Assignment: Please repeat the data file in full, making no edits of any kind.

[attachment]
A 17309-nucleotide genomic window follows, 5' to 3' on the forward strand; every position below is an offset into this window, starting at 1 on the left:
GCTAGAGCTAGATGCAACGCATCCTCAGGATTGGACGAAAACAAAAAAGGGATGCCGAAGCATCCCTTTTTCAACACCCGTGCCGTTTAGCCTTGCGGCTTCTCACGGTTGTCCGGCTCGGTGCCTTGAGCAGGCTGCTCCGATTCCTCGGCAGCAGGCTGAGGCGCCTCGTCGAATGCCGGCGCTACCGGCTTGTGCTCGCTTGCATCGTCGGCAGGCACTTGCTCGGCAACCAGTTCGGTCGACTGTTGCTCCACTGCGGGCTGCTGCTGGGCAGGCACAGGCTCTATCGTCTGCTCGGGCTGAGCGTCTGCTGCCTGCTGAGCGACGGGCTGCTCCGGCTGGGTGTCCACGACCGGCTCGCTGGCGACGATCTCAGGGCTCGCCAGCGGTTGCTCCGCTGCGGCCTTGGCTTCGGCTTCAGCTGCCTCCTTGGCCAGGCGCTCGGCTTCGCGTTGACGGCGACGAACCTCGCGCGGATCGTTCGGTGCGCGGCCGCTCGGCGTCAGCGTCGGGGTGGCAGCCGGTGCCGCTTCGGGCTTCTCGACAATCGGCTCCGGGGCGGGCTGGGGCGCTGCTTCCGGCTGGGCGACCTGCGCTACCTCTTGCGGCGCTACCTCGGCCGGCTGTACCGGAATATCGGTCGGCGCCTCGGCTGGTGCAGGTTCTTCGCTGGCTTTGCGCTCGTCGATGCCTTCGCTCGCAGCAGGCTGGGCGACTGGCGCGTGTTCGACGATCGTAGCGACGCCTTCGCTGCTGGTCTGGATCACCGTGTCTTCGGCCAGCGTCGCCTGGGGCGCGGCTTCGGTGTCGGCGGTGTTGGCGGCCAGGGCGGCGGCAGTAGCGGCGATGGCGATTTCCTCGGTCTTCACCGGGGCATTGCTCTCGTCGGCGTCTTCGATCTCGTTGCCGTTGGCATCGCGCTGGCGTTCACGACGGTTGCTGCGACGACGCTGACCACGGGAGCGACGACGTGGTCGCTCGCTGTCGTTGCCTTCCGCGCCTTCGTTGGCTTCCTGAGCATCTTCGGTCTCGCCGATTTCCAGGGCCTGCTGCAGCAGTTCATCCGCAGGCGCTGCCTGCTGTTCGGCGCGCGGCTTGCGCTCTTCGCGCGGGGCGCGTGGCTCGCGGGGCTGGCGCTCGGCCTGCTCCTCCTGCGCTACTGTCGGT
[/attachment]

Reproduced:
A 17309-nucleotide genomic window follows, 5' to 3' on the forward strand; every position below is an offset into this window, starting at 1 on the left:
GCTAGAGCTAGATGCAACGCATCCTCAGGATTGGACGAAAACAAAAAAGGGATGCCGAAGCATCCCTTTTTCAACACCCGTGCCGTTTAGCCTTGCGGCTTCTCACGGTTGTCCGGCTCGGTGCCTTGAGCAGGCTGCTCCGATTCCTCGGCAGCAGGCTGAGGCGCCTCGTCGAATGCCGGCGCTACCGGCTTGTGCTCGCTTGCATCGTCGGCAGGCACTTGCTCGGCAACCAGTTCGGTCGACTGTTGCTCCACTGCGGGCTGCTGCTGGGCAGGCACAGGCTCTATCGTCTGCTCGGGCTGAGCGTCTGCTGCCTGCTGAGCGACGGGCTGCTCCGGCTGGGTGTCCACGACCGGCTCGCTGGCGACGATCTCAGGGCTCGCCAGCGGTTGCTCCGCTGCGGCCTTGGCTTCGGCTTCAGCTGCCTCCTTGGCCAGGCGCTCGGCTTCGCGTTGACGGCGACGAACCTCGCGCGGATCGTTCGGTGCGCGGCCGCTCGGCGTCAGCGTCGGGGTGGCAGCCGGTGCCGCTTCGGGCTTCTCGACAATCGGCTCCGGGGCGGGCTGGGGCGCTGCTTCCGGCTGGGCGACCTGCGCTACCTCTTGCGGCGCTACCTCGGCCGGCTGTACCGGAATATCGGTCGGCGCCTCGGCTGGTGCAGGTTCTTCGCTGGCTTTGCGCTCGTCGATGCCTTCGCTCGCAGCAGGCTGGGCGACTGGCGCGTGTTCGACGATCGTAGCGACGCCTTCGCTGCTGGTCTGGATCACCGTGTCTTCGGCCAGCGTCGCCTGGGGCGCGGCTTCGGTGTCGGCGGTGTTGGCGGCCAGGGCGGCGGCAGTAGCGGCGATGGCGATTTCCTCGGTCTTCACCGGGGCATTGCTCTCGTCGGCGTCTTCGATCTCGTTGCCGTTGGCATCGCGCTGGCGTTCACGACGGTTGCTGCGACGACGCTGACCACGGGAGCGACGACGTGGTCGCTCGCTGTCGTTGCCTTCCGCGCCTTCGTTGGCTTCCTGAGCATCTTCGGTCTCGCCGATTTCCAGGGCCTGCTGCAGCAGTTCATCCGCAGGCGCTGCCTGCTGTTCGGCGCGCGGCTTGCGCTCTTCGCGCGGGGCGCGTGGCTCGCGGGGCTGGCGCTCGGCCTGCTCCTCCTGCGCTACTGTCGGT